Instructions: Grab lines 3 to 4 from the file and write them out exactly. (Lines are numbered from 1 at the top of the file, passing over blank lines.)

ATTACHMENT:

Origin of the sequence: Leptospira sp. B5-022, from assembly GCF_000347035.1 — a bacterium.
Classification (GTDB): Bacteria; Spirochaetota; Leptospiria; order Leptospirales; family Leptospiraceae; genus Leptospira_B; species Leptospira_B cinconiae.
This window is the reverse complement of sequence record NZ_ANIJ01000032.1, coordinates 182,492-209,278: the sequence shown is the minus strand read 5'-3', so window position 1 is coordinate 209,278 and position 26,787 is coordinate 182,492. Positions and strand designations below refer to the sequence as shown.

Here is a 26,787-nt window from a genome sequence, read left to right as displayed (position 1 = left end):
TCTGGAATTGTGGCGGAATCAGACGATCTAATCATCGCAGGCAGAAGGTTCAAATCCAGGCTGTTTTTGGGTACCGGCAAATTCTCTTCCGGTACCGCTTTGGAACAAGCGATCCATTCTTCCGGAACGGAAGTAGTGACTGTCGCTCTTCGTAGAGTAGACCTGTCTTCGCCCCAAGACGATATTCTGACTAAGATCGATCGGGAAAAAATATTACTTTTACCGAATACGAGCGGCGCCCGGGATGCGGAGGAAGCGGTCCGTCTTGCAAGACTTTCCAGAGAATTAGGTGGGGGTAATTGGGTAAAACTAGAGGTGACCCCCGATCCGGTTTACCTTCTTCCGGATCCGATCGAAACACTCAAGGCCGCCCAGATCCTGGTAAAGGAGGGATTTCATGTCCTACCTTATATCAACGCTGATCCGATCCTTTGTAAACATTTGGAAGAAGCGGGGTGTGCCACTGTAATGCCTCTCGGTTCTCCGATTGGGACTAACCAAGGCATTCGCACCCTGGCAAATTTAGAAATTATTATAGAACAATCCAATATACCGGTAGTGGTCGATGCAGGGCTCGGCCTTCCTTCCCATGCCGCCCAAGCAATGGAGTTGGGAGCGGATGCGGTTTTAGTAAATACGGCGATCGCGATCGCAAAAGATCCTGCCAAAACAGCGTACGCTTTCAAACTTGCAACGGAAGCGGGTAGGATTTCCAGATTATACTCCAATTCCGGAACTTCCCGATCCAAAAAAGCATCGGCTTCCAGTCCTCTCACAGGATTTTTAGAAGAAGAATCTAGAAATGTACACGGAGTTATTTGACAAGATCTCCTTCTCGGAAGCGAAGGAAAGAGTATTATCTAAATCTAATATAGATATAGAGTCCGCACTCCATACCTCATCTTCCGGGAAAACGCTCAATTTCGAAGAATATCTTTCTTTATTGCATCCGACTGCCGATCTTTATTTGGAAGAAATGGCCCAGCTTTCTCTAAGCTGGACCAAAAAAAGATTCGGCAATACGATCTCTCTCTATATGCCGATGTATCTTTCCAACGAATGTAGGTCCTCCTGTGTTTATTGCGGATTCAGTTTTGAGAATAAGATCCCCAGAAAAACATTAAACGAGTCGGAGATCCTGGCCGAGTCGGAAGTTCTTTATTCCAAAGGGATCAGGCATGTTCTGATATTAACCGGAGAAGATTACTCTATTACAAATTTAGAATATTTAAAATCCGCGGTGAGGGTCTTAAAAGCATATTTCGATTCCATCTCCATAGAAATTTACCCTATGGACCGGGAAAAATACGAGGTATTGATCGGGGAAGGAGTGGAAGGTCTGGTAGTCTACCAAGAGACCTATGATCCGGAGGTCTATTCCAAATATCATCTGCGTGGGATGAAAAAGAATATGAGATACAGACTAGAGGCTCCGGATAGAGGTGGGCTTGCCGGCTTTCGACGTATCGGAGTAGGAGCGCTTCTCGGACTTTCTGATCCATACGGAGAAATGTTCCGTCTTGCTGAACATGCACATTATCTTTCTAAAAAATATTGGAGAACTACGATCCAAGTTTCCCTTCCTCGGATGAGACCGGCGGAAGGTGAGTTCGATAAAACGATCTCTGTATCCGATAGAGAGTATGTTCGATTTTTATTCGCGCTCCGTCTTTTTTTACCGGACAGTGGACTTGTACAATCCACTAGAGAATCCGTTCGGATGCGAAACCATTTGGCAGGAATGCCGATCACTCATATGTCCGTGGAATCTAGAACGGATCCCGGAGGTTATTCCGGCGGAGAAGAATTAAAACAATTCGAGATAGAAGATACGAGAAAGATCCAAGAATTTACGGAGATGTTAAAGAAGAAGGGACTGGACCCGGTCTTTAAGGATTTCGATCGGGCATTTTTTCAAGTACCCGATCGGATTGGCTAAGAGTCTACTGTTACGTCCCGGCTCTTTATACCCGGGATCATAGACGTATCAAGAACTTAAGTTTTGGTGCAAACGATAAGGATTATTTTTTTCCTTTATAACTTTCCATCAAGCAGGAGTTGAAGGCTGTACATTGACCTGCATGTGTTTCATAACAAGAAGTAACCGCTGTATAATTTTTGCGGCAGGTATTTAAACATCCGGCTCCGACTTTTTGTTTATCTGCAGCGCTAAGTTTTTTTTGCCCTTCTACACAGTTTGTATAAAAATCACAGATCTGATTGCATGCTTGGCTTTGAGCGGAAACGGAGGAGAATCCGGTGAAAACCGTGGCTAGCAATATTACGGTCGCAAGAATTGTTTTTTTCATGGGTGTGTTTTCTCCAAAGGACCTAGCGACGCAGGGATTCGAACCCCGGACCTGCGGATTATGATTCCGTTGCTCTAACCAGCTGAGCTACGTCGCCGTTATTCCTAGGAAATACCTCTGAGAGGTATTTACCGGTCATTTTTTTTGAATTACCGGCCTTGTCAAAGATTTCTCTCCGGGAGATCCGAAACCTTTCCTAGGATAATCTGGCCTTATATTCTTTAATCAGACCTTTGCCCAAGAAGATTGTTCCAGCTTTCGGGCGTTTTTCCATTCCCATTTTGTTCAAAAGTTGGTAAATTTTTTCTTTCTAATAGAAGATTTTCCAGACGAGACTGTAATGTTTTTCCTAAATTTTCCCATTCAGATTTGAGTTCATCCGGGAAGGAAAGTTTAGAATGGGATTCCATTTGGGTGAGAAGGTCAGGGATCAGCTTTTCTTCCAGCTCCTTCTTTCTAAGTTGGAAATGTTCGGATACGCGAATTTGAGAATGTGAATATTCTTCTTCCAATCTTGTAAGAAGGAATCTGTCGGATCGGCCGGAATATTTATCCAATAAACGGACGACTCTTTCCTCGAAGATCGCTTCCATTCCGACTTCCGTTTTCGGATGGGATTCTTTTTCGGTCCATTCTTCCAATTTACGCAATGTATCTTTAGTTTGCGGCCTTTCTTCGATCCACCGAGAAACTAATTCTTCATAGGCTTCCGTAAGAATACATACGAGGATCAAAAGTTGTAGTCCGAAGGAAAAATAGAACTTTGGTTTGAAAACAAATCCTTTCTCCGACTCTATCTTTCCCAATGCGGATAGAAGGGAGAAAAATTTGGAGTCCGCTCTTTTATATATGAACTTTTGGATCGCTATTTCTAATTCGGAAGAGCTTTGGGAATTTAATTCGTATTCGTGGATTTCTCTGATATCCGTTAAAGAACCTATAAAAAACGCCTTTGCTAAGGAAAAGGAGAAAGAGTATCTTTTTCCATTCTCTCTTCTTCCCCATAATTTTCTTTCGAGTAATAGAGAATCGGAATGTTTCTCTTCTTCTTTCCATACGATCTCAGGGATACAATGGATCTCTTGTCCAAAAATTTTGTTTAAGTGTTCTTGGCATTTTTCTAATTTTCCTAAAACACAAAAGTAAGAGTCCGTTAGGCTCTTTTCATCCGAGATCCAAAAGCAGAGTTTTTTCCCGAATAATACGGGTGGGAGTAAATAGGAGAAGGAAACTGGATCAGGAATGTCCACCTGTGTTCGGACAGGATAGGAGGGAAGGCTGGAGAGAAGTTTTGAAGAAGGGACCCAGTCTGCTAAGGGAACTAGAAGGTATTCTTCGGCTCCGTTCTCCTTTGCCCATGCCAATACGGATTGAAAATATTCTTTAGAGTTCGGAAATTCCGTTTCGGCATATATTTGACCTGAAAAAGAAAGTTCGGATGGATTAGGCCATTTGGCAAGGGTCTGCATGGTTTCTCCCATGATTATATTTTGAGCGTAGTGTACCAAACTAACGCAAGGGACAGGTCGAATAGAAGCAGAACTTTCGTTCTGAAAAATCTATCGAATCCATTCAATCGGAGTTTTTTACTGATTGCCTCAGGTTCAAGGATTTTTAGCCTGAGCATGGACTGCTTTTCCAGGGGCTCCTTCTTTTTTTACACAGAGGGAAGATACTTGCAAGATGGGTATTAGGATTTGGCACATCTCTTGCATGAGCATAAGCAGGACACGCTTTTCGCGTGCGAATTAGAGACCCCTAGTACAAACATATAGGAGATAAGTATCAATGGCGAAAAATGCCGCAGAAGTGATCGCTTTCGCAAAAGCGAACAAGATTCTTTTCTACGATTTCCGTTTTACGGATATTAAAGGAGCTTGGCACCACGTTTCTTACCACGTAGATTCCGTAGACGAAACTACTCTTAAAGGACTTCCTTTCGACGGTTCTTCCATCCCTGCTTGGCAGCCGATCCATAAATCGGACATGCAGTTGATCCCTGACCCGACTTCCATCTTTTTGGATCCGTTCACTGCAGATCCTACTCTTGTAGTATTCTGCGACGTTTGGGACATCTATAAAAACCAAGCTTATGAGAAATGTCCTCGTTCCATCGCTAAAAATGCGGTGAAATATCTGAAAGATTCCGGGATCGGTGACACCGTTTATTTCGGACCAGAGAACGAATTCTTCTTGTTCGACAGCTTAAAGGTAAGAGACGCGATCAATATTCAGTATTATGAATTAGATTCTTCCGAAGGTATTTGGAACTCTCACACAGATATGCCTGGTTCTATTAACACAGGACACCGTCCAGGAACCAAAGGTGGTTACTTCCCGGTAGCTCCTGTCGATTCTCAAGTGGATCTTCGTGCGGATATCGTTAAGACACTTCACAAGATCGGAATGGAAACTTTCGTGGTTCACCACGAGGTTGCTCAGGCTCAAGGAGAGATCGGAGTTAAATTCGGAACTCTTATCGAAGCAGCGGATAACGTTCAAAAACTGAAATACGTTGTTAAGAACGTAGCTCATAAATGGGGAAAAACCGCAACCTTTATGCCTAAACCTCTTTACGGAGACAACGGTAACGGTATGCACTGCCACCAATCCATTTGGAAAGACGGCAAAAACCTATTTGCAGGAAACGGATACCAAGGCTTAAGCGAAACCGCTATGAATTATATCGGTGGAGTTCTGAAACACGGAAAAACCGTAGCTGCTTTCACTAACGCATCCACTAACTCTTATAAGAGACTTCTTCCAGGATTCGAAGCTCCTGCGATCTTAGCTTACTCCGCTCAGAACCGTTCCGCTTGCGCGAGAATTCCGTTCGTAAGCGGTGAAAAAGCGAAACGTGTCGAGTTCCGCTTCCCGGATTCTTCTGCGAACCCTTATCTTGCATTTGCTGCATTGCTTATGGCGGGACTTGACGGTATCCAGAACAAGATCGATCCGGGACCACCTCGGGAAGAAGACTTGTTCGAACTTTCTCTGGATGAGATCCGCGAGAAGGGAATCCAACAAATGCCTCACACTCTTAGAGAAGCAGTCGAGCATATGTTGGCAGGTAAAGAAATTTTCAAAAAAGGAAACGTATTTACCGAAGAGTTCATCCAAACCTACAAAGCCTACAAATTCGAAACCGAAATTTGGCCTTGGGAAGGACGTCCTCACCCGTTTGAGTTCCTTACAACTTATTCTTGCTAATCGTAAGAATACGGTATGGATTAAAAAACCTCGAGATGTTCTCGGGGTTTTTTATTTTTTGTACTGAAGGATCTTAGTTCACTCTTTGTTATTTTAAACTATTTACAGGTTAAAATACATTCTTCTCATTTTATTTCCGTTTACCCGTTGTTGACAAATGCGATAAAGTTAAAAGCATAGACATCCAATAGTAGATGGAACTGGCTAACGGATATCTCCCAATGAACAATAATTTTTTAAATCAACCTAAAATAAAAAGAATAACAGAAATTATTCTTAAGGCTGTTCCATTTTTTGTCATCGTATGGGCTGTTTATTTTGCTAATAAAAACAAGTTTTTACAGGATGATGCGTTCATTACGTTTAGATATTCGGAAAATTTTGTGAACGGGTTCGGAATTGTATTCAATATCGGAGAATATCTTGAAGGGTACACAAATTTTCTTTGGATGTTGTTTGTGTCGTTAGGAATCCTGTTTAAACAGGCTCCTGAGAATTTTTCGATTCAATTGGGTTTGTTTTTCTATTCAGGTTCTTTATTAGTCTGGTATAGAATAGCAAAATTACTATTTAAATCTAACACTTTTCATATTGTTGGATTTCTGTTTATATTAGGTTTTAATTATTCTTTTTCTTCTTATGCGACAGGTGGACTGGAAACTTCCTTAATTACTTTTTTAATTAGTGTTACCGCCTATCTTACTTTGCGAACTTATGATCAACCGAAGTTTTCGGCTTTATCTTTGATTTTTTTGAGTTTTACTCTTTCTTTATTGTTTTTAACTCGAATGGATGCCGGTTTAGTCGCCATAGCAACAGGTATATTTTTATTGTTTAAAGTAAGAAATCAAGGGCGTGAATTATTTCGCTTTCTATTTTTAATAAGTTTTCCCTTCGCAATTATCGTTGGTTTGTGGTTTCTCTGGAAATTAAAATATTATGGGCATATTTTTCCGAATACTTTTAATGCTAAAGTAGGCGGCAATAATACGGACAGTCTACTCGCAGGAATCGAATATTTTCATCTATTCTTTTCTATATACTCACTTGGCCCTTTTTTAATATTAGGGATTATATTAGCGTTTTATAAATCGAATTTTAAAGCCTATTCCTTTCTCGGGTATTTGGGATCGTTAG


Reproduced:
This window is the reverse complement of sequence record NZ_ANIJ01000032.1, coordinates 182,492-209,278: the sequence shown is the minus strand read 5'-3', so window position 1 is coordinate 209,278 and position 26,787 is coordinate 182,492. Positions and strand designations below refer to the sequence as shown.

Here is a 26,787-nt window from a genome sequence, read left to right as displayed (position 1 = left end):